Too much of a good thing?

We all agree that empowerment is a good thing, right? That having employees make decisions -- after proper training and, of course, giving them the right tools -- is better not just for employees, but for the organization, too. That things get done not just faster (by eliminating layers of "approval") but better as well (because employees are closer to customers and the challenges of satisfying them).

Can you ever have too much of a good thing like empowerment?

A friend of mine says you can. A senior executive, he empowered a team of middle managers to take over an important product-redesign project. The team met for some months, checking in with him periodically, until it presented its final recommendations. Flush with empowerment and confidence, the team outlined a plan that was innovative and bold. Not only was one of the firms core products completely redesigned in terms of utility, but in its appearance as well.

My friend loved the products new features. He was less pleased with elements of the marketing strategy and package design. But swayed by the teams enthusiasm and his own commitment to empowerment, he approved the entire plan.

When the new product appeared, my friend still harbored his original doubts, but released it all the same. Even when early customer feedback was mixed -- customers loved the new ease-of-use but were put off by some of the packaging -- he stayed the course, convinced that both he and his customers would eventually come to love all aspects of the redesigned product as much as his empowered team did.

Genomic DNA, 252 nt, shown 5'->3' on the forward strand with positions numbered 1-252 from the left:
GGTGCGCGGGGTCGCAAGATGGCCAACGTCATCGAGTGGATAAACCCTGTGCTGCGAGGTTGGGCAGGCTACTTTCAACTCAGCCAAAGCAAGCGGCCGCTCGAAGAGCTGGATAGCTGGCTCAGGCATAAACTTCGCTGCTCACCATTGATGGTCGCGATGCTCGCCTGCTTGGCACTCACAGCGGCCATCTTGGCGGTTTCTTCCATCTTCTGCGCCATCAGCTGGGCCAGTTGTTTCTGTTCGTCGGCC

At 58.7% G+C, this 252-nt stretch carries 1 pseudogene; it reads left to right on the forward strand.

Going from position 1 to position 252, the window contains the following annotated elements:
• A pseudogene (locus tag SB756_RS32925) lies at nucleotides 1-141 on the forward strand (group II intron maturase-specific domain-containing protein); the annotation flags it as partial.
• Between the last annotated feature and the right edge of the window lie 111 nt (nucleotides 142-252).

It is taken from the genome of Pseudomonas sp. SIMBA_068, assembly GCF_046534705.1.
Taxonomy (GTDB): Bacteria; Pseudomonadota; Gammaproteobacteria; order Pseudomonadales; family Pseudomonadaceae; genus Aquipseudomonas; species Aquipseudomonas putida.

Unfortunately, they didnt. And three months into his product launch, my friend found himself calling the team back together to fix what wasnt working. What would his team say, he worried, if he simply ordered changes? How would they respond the next time he "empowered" them, only to keep a closer rein on the process and product?

What the team did say surprised my friend. Far from being angry about his interference, each team member confessed to having been uneasy about some or all of the product design elements that went wrong, but hesitating to say anything for fear of ruining the "empowered" culture their boss sought to create. One unquestioned mistake led to another in a chain of empowerment gone bad until the flawed product met with the only reviewer unconcerned about anyones feelings: the customer.

"I hadnt empowered people," my friend says now, "so much as I had abdicated. With no leadership, no vision, and no feedback, every idea seemed as good as the next -- until we actually had to sell the damn things."

The moral, of course, is that empowerment -- like most good things -- is a tonic best used in moderation and mixed well with honest, uncompromising communication. Because even if you and your team succeed in lying to each other about your mistakes, the market wont.

And thats a good thing, right?

Send e-mail messages to John Brandt at [email protected]

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